Writer/director Mickey Keating has been tearing it up this year with his horror films, and this disturbing, artistic peek into the ever-maddening mind of a young woman is further evidence as to why. Lauren Ashley Carter turns in a brilliant performance.
9) The Blackcoat’s Daughter (AKA February)
Unsettling and enigmatic, writer/director Oz Perkins’ tale of demonic possession at a nearly empty girls’ boarding school holds many rewards for those who give into its dark charms.
8) Bad Girl
This Australian thriller is bolstered by terrific performances from its two young lead actresses and startling surprises in its story. Writer/director Fin Edquist shows a great deal of style and that he knows how to ratchet up the suspense.
7) The Clan
This Argentinian crime thriller is made all the more terrifying in that it is based on true events. Writer/director Pablo Trapero tells the story of a Buenos Aires family who kidnapped and murdered victims from wealthy families in the 1980s. Guillermo Francella gives a bravura performance as the cold-blooded patriarch.
6) Operation Avalanche
Director/co-writer Matt Johnson and co-writer Josh Bowles star as characters named after themselves in this conspiracy thriller with comic tones. Ivy Leaguers recruited by the CIA in 1967 talk their way into helping NASA fake the Apollo 11 moon landings,and things go from fun to deadly in this faux-documentary style effort.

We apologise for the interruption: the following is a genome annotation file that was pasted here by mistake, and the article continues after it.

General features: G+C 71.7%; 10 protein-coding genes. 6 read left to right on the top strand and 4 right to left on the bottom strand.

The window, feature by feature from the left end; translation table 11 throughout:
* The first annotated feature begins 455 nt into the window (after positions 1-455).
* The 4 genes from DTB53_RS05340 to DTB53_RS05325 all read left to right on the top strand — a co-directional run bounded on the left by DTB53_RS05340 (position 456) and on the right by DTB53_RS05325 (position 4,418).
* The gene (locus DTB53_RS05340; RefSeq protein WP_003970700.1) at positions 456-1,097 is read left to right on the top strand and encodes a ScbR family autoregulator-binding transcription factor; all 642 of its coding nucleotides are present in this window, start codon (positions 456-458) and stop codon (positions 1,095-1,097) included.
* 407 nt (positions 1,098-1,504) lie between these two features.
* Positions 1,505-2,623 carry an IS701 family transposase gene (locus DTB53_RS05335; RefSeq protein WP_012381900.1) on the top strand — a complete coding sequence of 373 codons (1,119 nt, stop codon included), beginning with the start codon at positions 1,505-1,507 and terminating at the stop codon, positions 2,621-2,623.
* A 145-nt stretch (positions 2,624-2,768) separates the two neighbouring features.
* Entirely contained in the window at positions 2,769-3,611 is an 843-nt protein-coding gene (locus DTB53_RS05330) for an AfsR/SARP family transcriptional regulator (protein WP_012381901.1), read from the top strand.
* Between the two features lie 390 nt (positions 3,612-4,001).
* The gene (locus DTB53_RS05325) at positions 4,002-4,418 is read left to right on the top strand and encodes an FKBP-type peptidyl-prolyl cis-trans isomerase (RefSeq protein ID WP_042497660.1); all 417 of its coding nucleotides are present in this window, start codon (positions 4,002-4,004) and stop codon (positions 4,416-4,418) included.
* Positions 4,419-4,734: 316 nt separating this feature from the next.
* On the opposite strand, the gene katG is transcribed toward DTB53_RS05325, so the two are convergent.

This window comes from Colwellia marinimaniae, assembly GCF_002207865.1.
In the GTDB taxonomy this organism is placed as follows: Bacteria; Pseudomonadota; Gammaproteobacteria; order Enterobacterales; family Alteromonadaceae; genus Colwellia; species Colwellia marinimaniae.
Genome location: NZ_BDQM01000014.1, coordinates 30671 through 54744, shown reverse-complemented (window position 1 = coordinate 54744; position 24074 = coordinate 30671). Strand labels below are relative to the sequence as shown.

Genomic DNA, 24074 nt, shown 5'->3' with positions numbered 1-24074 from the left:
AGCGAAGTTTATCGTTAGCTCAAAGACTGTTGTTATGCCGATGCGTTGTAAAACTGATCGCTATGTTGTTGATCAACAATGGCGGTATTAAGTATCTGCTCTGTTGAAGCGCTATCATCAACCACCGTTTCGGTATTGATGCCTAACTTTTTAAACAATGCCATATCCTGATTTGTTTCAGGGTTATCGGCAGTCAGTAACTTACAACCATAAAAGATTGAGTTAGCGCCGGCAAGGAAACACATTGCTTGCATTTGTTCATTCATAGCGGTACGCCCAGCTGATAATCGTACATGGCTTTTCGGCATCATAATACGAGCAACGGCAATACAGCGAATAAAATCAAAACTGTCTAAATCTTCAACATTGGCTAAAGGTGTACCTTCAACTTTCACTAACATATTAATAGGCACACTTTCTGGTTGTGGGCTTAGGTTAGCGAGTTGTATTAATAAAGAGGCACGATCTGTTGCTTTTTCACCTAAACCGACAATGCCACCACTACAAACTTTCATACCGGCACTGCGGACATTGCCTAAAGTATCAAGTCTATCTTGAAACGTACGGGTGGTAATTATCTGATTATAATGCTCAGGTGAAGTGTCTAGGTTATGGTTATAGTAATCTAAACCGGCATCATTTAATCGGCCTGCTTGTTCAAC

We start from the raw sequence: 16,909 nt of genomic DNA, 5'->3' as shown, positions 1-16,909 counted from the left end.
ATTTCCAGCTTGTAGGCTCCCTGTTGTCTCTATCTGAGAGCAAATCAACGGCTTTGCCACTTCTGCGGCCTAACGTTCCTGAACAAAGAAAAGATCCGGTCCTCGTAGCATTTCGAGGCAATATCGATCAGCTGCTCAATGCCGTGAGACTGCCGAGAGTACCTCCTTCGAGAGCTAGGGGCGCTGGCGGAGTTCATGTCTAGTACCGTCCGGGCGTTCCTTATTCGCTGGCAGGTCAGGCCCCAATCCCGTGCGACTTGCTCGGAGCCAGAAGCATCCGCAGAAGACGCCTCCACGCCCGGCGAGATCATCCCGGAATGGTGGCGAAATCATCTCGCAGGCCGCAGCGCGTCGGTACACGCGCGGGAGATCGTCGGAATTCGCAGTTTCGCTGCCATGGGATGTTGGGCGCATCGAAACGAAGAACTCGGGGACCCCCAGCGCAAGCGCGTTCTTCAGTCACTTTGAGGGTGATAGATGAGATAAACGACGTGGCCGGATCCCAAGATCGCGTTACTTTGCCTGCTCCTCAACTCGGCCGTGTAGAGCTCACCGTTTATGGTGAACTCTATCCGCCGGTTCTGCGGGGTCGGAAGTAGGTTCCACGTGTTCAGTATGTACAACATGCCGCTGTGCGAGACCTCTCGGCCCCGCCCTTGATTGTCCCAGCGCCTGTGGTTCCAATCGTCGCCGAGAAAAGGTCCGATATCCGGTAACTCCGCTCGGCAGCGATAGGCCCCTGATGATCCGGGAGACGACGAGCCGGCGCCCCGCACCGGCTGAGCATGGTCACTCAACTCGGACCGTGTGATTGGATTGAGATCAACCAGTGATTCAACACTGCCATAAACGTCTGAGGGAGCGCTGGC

5) Bleak Street
This Mexican drama more than lives up to its title in its telling of the murders of midget luchador brothers at the hands of two desperate prostitutes. Based on a true story, unfortunately.
4) The Mind’s Eye
Joe Begos’ sophomore follow-up to his outstanding Almost Human (2013) is a love letter to the 80s horror and science fiction, especially David Cronenberg’s Scanners. It tells the story of a telekinetic on the lam from a sadistic doctor who wants to use his powers for sinister, selfish gain. Body parts exploding ensues.
3) The Similars
The Similars is an eerie homage to the suspense and sci-fi horror fare of yesteryear, from the days when The Twilight Zone and Alfred Hitchcock were leading the charge in genre entertainment. The story takes place on a cold, rainy night in 1968 and revolves around eight characters who encounter experience a strange phenomenon at a bus station.
2) The Unkindness of Ravens
Lawrie Brewster’s The Unkindness of Ravens comes from the murky Highlands of Scotland but it’s one of the most impressive indie horror features to emerge from any region. It tells the disturbing story of a soldier forced to confront his demons despite retreating to the wilderness to escape them. The Unkindness of Ravens boasts the type of imagination that makes fans of strange cinema feel all giddy and we urge any self-respecting horror fan to check it out ASAP!!!
1) The Autopsy of Jane Doe
The Autopsy of Jane Doe is topping many best of lists in horror communities this year and for good reason – it’s phenomenal. It tells the story of two morticians charged with investigating the corpse of a woman whose dark past comes to light. The less said the better; just watch it and be prepared to laugh and be disturbed in equal measure.